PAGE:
Louis-Armstrong

Pandemic hospital duty tests Swiss civil defense

GENEVA (Reuters) – Sent by the government to support the hard-pressed Swiss healthcare system, members of the civil defense corps are on the frontline of the battle against COVID-19, helping out in emergency rooms and handling bodies.

Civil defense workers are part of the Swiss system of compulsory national service for all able-bodied men.

“I volunteered for these missions because I wanted to help people, to do my part in this crisis,” said 32-year-old Mehdi Ben Khaelifa from Geneva, who joined the corps a decade ago.

The medical marijuana specialist and his fellow civil protection colleagues are now helping Switzerland cope with the sick and dying.

“We prepared ourselves, we tried to look at the pictures in advance. Clearly we were worried because I have never worked in a morgue, or even seen one, but to see several patients every day, helping the morgue staff with the influx…,” he said.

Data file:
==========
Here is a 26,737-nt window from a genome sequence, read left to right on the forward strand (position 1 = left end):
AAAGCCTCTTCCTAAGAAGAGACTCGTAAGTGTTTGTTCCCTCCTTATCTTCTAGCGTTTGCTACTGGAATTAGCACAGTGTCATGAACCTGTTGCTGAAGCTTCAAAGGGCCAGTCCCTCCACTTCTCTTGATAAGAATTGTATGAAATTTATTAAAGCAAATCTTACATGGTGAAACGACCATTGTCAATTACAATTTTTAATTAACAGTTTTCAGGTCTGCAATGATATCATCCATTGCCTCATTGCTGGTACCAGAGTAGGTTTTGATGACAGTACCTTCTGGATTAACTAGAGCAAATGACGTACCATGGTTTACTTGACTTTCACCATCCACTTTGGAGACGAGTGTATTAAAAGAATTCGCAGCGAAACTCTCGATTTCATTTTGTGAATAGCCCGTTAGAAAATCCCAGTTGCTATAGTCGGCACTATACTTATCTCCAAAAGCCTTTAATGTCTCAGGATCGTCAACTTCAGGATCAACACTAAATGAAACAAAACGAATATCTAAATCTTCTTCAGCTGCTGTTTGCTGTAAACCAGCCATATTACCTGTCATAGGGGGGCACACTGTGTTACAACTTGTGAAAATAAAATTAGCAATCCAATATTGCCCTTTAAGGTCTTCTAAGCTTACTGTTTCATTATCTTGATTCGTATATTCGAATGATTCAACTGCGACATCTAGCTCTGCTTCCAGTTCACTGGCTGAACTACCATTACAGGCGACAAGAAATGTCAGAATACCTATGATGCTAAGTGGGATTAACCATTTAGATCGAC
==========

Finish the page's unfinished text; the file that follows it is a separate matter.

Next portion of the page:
The civil defense service has set up teams of psychologists to help colleagues handle the emotional burden. One was waiting this week outside a testing centre at La Tour hospital.

“Sometimes they see or experience very difficult situations and the fact that they can share their emotional or psychological distress with us, well, we are quite satisfied because when we talk we see they feel better, more relaxed,” said psychologist Cindy Becerra, 26

“There is some recognition and it feels good. To see we can help people, there are no words for this,” said Karim Melliti, 35, an unemployed banker.

“As soon as I finish, I’m going for a run to clear my mind because the days are quite hard. We see things that are difficult. People are sick, there are deaths.”

Writing by Michael Shields; Editing by Janet Lawrence

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